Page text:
In 1998, polls showed 90 percent of Americans who consider themselves religious belonged to a one of the many organized denominations, but that percentage has dropped dramatically and being a member of a particular church has dropped even more.
Pew Research polls show a 13-percent drop of religious affiliation, down to 77 percent and actual church membership is down to 64 percent.
It is clear then, that the nature of Americans’ orientation to religion is changing, with fewer religious Americans finding membership in a church or other faith institution to be a necessary part of their religious experience.
Religiosity is strongly related to age, with older Americans far more likely than younger adults to be members of churches. However, church membership has dropped among all generational groups over the past two decades, with declines of roughly 10 percentage points among traditionalists, baby boomers and Generation X.
Most millennials were too young to be polled in 1998-2000. Now that they have reached adulthood, their church membership rates are exceedingly low and appear to be a major factor in the drop in overall U.S. church membership. Just 42% of millennials are members of churches, on average.–Pew Research
Back at the turn of the century, Pew found 62 percent of what was then called “Generation X” (the same age group that millennials are today) belonged to a church.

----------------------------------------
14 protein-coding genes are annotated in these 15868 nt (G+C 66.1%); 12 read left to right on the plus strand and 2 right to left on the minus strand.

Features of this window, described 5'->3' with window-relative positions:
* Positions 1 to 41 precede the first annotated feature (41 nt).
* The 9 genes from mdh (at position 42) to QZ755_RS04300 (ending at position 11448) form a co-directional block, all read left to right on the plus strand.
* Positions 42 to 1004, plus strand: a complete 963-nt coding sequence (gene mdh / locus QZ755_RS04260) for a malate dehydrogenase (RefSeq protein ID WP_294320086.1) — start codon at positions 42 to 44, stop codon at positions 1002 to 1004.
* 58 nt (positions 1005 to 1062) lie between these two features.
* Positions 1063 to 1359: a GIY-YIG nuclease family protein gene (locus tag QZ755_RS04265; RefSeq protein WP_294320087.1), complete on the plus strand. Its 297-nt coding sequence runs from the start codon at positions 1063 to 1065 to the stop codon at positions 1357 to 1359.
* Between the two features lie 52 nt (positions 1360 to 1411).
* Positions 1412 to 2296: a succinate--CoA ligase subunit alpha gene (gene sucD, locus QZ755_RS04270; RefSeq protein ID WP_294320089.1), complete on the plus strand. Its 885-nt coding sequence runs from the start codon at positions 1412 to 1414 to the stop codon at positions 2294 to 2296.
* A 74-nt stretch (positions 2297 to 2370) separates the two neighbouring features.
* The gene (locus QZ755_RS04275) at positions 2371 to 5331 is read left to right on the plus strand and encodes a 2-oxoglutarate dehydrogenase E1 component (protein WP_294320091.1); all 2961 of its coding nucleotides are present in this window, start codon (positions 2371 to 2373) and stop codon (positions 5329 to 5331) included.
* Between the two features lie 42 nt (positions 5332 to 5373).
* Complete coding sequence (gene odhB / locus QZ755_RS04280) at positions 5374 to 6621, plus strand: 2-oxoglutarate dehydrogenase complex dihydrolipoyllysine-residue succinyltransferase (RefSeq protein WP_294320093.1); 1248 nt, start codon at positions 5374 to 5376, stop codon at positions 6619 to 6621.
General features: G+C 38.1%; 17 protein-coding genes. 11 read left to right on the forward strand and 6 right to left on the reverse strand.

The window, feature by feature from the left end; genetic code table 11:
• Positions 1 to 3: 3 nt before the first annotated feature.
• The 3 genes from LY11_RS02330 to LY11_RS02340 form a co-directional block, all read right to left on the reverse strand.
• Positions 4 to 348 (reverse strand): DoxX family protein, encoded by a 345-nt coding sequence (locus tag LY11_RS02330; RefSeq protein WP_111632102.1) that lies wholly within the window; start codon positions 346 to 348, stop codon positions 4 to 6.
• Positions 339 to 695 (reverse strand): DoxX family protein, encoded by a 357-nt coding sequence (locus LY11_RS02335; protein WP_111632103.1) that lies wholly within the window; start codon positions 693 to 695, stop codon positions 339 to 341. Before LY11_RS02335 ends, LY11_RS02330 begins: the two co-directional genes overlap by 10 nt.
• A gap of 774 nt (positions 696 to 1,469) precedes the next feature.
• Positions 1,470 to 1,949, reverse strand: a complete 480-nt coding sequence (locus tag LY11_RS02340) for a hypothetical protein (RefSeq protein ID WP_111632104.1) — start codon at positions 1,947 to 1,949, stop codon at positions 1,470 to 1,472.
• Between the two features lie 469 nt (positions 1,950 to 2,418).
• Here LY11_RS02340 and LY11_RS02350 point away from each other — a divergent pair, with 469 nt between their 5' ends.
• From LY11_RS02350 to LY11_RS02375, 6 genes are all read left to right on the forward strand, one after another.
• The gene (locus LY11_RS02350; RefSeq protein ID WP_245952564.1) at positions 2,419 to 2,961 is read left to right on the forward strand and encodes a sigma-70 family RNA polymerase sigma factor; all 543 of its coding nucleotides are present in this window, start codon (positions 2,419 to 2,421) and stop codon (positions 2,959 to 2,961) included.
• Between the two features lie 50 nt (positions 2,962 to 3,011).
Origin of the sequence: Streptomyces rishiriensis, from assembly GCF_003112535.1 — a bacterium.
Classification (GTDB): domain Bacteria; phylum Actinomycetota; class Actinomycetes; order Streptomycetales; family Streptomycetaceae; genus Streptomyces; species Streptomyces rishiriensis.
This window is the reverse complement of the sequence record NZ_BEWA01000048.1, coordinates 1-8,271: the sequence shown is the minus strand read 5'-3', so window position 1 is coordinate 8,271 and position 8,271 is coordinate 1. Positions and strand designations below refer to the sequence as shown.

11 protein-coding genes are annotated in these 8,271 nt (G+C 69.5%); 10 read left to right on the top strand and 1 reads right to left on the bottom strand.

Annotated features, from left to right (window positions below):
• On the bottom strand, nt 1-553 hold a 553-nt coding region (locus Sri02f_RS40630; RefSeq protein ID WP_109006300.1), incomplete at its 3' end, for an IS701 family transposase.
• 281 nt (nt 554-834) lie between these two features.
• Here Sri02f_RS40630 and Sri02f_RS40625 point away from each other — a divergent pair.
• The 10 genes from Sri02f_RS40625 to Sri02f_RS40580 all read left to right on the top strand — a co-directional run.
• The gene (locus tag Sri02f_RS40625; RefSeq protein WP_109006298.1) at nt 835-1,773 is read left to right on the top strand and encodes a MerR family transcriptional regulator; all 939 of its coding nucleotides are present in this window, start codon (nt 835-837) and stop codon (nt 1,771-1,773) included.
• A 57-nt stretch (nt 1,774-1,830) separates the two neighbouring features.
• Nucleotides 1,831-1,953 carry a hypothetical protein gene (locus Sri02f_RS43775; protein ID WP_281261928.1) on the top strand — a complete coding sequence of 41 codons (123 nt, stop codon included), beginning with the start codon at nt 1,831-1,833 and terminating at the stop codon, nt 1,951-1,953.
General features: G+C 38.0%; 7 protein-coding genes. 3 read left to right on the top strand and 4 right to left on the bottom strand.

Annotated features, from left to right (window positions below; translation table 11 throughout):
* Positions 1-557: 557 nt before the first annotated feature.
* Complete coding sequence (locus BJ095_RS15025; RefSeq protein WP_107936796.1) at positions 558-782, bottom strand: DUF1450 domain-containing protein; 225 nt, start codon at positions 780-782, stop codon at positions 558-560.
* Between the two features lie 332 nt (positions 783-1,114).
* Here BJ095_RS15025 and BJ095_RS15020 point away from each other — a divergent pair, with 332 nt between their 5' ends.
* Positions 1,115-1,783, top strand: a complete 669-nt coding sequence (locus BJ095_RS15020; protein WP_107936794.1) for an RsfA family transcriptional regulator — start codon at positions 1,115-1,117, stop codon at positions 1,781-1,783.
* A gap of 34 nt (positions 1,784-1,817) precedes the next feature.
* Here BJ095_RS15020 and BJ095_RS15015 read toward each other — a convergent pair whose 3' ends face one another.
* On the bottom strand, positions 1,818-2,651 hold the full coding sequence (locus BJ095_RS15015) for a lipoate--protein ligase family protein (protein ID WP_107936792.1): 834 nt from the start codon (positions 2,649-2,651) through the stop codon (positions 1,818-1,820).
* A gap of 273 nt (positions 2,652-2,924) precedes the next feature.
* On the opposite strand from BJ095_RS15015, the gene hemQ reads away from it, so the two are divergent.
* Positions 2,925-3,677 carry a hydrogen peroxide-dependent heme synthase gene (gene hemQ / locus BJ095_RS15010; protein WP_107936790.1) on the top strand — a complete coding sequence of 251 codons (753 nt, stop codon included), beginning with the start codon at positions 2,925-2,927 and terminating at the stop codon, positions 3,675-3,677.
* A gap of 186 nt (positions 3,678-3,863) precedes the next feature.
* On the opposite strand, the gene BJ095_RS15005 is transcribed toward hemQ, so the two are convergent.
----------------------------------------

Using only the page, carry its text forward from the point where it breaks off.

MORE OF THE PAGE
Twenty years ago, 76 percent of Catholics belonged to a church. Today, the number is down to 63 percent. Among Protestants, the number went from 73 percent in 2000 to 67 percent today.
Want to make this political? Here’s what Pew found:
In contrast to the variable changes in church membership among generational and faith subgroups, the declines have been fairly similar among most other demographic subgroups. However, the rates have differed by party identification, as Republicans show a relatively modest decline in church membership of eight points since 1998-2000 (from 77% to 69%). In contrast, Democrats show one of the largest subgroup declines, of 23 points, from 71% to 48%.–Pew Research
Among independents, the percentage dropped 14 percent, from 59 to 45.
Blacks, Pew found, are more religious than whites. Their study found 68 percent of whites belonged to a church in 2000, 10 percent less than 78 percent of Blacks. In this year’s polls, white church membership is down to 53 percent, compared to 65 percent for Blacks.
Hispanic church membership dropped from 68 percent to 45.
Although the United States is one of the more religious countries, particularly among Western nations, it is far less religious than it used to be. Barely three-quarters of Americans now identify with a religion and only about half claim membership in a church, synagogue or mosque.–-Pew Research